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    ABSTRACT: Glycogen is a primary form of energy storage in eukaryotes that is essential for glucose homeostasis. The glycogen polymer is synthesized from glucose through the cooperative action of glycogen synthase (GS), glycogenin (GN), and glycogen branching enzyme and forms particles that range in size from 10 to 290 nm. GS is regulated by allosteric activation upon glucose-6-phosphate binding and inactivation by phosphorylation on its N- and C-terminal regulatory tails. GS alone is incapable of starting synthesis of a glycogen particle de novo, but instead it extends preexisting chains initiated by glycogenin. The molecular determinants by which GS recognizes self-glucosylated GN, the first step in glycogenesis, are unknown. We describe the crystal structure of Caenorhabditis elegans GS in complex with a minimal GS targeting sequence in GN and show that a 34-residue region of GN binds to a conserved surface on GS that is distinct from previously characterized allosteric and binding surfaces on the enzyme. The interaction identified in the GS-GN costructure is required for GS-GN interaction and for glycogen synthesis in a cell-free system and in intact cells. The interaction of full-length GS-GN proteins is enhanced by an avidity effect imparted by a dimeric state of GN and a tetrameric state of GS. Finally, the structure of the N- and C-terminal regulatory tails of GS provide a basis for understanding phosphoregulation of glycogen synthesis. These results uncover a central molecular mechanism that governs glycogen metabolism.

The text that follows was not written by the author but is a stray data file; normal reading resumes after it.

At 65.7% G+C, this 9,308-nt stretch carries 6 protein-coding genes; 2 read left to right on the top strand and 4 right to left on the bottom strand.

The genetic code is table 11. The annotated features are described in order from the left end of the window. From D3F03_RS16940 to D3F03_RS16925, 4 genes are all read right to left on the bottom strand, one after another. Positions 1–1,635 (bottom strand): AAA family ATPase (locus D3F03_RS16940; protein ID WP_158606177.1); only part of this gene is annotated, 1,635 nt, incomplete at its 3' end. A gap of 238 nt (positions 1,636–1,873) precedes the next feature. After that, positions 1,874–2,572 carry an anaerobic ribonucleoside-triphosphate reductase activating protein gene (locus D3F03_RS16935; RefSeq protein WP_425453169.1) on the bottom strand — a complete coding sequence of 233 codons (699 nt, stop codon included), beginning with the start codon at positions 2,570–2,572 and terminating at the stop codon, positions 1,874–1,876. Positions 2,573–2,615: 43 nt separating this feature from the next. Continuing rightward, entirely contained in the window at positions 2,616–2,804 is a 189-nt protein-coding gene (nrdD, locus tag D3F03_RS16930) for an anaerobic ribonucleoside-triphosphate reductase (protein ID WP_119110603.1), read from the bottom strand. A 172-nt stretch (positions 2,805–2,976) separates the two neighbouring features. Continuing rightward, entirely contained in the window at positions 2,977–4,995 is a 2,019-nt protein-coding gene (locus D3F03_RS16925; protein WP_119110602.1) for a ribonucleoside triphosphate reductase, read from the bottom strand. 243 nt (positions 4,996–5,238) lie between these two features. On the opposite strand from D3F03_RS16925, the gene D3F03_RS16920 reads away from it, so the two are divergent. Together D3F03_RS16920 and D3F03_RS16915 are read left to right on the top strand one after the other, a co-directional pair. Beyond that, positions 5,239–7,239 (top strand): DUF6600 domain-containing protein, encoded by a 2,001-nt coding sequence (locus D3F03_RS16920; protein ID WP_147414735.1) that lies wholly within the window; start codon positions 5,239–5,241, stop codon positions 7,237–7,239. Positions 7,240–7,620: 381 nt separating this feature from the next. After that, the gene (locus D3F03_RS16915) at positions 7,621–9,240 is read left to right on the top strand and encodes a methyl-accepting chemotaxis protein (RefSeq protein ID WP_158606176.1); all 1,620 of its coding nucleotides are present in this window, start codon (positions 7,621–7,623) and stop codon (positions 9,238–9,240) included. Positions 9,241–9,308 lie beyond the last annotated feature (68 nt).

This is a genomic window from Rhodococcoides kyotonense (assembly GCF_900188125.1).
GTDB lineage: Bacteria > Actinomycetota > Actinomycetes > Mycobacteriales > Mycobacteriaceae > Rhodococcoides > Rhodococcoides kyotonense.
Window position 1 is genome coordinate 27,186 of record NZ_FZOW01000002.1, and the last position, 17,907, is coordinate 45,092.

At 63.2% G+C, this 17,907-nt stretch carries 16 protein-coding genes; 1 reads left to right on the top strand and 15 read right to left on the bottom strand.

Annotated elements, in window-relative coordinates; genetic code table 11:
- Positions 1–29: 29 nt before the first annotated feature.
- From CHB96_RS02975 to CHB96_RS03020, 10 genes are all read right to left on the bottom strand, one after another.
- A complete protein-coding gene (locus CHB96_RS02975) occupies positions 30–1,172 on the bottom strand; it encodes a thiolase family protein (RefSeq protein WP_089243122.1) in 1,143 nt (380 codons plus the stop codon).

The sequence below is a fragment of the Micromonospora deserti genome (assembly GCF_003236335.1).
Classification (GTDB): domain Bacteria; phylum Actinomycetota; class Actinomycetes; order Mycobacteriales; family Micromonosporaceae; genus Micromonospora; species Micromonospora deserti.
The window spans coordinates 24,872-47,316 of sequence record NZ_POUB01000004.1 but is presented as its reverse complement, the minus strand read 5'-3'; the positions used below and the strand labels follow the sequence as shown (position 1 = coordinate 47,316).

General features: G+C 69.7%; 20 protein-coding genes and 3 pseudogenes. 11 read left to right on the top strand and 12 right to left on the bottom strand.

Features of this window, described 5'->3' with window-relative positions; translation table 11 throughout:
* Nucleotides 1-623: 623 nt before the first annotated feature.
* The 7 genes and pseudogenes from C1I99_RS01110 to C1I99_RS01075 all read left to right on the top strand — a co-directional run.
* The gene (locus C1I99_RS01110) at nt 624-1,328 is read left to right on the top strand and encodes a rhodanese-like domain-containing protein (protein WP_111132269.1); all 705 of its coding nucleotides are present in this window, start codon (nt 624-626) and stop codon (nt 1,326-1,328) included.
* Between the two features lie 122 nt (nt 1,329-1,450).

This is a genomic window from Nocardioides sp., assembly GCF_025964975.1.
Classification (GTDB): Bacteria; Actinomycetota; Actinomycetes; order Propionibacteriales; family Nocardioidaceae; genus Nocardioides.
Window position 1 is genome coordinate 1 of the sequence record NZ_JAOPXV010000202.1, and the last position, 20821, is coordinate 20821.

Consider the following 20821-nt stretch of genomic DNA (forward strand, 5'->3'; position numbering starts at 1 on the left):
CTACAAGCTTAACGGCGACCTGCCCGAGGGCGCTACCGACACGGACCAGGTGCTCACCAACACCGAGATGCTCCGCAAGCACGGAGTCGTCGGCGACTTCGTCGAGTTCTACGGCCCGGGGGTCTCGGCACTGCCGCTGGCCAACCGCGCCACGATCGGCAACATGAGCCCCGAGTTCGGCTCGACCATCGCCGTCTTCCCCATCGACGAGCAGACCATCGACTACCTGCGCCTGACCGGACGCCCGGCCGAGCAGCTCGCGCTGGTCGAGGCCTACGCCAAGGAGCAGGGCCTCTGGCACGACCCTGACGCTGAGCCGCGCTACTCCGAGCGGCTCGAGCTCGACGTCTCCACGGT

Proceedings of the National Academy of Sciences 06/2014; 111(28). DOI:10.1073/pnas.1402926111 · 9.81 Impact Factor
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    ABSTRACT: The balance between the rates of protein synthesis and degradation in muscle is regulated by PI3K/Akt signaling. Here we addressed the effect of ERK activation by sodium tungstate on protein turnover in rat L6 myotubes. Phosphorylation of ERK by this compound increased protein synthesis by activating MTOR and prevented dexamethasone-induced protein degradation by blocking FoxO3a activity, but it did not alter Akt phosphorylation. Thus, activation of ERK by tungstate improves protein turnover in dexamethasone-treated cells. On the basis of our results, we propose that tungstate be considered an alternative to IGF-I and its analogs in the prevention of skeletal muscle atrophy.